Will Smith just can’t make a subtle leading man – every film the American superstar takes centre stage in, it’s hard for anyone else to make an impression. Hancock is no different. As rough and ready superhero John Hancock, he is one of a kind: the swagger of the Fresh Prince of Bel Air meets Superman on a marathon post break-up binge drinking session. This guy is the ultimate superhero everyone loves to hate. He may have immense strength, be indestructible and have the ability to fly, but he is also an alcoholic who acts so casual he’ll cause millions of dollars worth of damage in the process of arresting a few armed felons. Smashing into road signs, destroying the cars of innocent drivers and leaving the criminals in a car skewed on the spike of a tower aren’t really that helpful when the local authorities come to total up their annual repairs budget. Hancock is anything but the orthodox superhero setting standards for his fans and upholding the law by leading as an example. Yet this promising set up of a satirical look at the comic book genre so over-used in recent summer blockbuster seasons soon becomes the very thing it wants to mock: an overly serious, self-important myth-making exercise too concerned with special effects and dramatic showdowns to care whether it makes any sense: it’s reliance on Smith to haul it through 90 minutes of scattergun ideas is embarrassing.
Writers Vincent Ngo and Vince Gilligan start their script strongly enough. Hancock is lazing around drunk, ridding Los Angeles of crime but under-appreciated by its citizens who see him as a hazard rather than a hero. When the saviour of a situation is causing more destruction than the villains, they are hard to like and Hancock is suffering from a serious public backlash. Enter Ray Embrey (Bateman), a publicist willing to transform his image from local menace to revered saviour.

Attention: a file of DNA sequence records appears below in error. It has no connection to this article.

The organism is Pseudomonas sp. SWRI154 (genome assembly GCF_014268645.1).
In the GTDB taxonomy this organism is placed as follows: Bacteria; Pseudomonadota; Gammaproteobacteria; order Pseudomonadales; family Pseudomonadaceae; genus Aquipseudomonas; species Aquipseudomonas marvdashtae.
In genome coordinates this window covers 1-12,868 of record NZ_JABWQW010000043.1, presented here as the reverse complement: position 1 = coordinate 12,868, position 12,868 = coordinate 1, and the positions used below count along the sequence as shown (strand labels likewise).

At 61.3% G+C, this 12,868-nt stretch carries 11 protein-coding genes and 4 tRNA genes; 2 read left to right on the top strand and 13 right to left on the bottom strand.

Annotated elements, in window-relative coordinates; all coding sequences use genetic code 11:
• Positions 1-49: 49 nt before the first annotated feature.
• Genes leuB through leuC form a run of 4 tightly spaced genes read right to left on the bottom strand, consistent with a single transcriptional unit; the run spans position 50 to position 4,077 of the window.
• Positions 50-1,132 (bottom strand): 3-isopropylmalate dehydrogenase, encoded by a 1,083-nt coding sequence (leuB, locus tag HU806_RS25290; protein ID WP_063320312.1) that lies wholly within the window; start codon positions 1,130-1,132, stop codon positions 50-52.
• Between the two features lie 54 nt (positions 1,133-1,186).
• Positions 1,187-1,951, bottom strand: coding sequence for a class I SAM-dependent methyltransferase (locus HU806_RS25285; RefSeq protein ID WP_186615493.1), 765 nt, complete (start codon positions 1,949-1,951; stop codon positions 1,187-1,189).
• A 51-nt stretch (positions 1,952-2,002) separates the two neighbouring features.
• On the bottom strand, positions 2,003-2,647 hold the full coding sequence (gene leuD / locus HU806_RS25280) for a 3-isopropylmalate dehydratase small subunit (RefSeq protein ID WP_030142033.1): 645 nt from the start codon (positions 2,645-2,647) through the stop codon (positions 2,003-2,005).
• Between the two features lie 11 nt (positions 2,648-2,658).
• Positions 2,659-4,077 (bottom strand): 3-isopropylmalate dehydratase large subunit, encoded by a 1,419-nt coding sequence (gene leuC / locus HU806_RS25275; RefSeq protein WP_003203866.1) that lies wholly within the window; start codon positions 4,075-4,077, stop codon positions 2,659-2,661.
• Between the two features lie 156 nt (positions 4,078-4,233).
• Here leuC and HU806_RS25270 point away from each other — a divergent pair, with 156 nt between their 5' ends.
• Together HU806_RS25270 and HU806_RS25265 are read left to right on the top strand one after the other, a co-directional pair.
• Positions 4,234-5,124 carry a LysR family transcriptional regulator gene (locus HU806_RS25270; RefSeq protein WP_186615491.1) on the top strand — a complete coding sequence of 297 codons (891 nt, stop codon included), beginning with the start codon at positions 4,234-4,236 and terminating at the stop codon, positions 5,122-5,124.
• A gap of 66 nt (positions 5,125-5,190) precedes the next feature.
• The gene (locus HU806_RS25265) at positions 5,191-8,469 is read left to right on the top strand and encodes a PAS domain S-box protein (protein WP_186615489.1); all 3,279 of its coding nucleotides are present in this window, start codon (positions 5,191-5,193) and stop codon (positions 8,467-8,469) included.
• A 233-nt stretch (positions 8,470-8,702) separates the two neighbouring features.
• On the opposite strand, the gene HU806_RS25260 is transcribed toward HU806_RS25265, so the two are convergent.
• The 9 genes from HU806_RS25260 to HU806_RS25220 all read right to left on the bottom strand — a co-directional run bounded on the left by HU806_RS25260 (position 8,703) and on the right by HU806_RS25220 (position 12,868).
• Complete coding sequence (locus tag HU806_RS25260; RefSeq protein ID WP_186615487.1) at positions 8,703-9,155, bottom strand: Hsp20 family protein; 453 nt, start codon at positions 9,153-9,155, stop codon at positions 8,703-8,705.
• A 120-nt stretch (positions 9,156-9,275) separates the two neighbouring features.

The sight of an uncaring superhero gives the impression Hancock will be a tongue-in-cheek version of the acclaimed The Watchmen, putting superheroes into more realistic situations where they are feared by society as their human side undermines their benefits. The satirical side of the story sees a clumsy Hancock smashing up streets when he lands following a flying session and causing havoc despite having good intentions: his saving of a beached whale results in him tossing the stricken mammal back into the sea and obliterating a yacht in the process. Played for laughs using a shaky camera and a light-hearted style, it’s the comical take on the genre the makers of Superhero Movie could only dream of.
When Ray sends Hancock to prison to make up for his misdemeanours, there is genuine interest in how he will rehabilitate himself into the pride of LA, however soon after the film goes terribly wrong.
Despite appearing to want to put two fingers up to the superhero genre, a twist on the hour mark pushes Hancock into the very type of film it seemed keen to mock. The appearance of another with powers rivalling Hancock starts it on a route to closure, upping co-star Charlize Theron’s until then bit-part role to a ridiculous justification for Hancock’s existence. An abundance of special effects can’t hide the fact Hancock’s writers ran out of ideas half way and stumble through on a wave of borrowed ideas and haphazard plotting. Director Peter Berg keeps his shaky camera throughout to give the impression of an edgy thrill ride, but unless you have an unhealthy adoration of Will Smith you’ll be tired of the tangent Hancock shoots off at long before the credits role. Hancock had potential, and the trailers may give the impression it wants to be different, yet it winds up as shallow and unimaginative as your average high concept movie: nice try, but there just wasn’t enough thought put into the package as a whole. Silly, disposable and, ultimately, an unsatisfying missed opportunity to have fun with the current mainstream blockbuster genre of choice.
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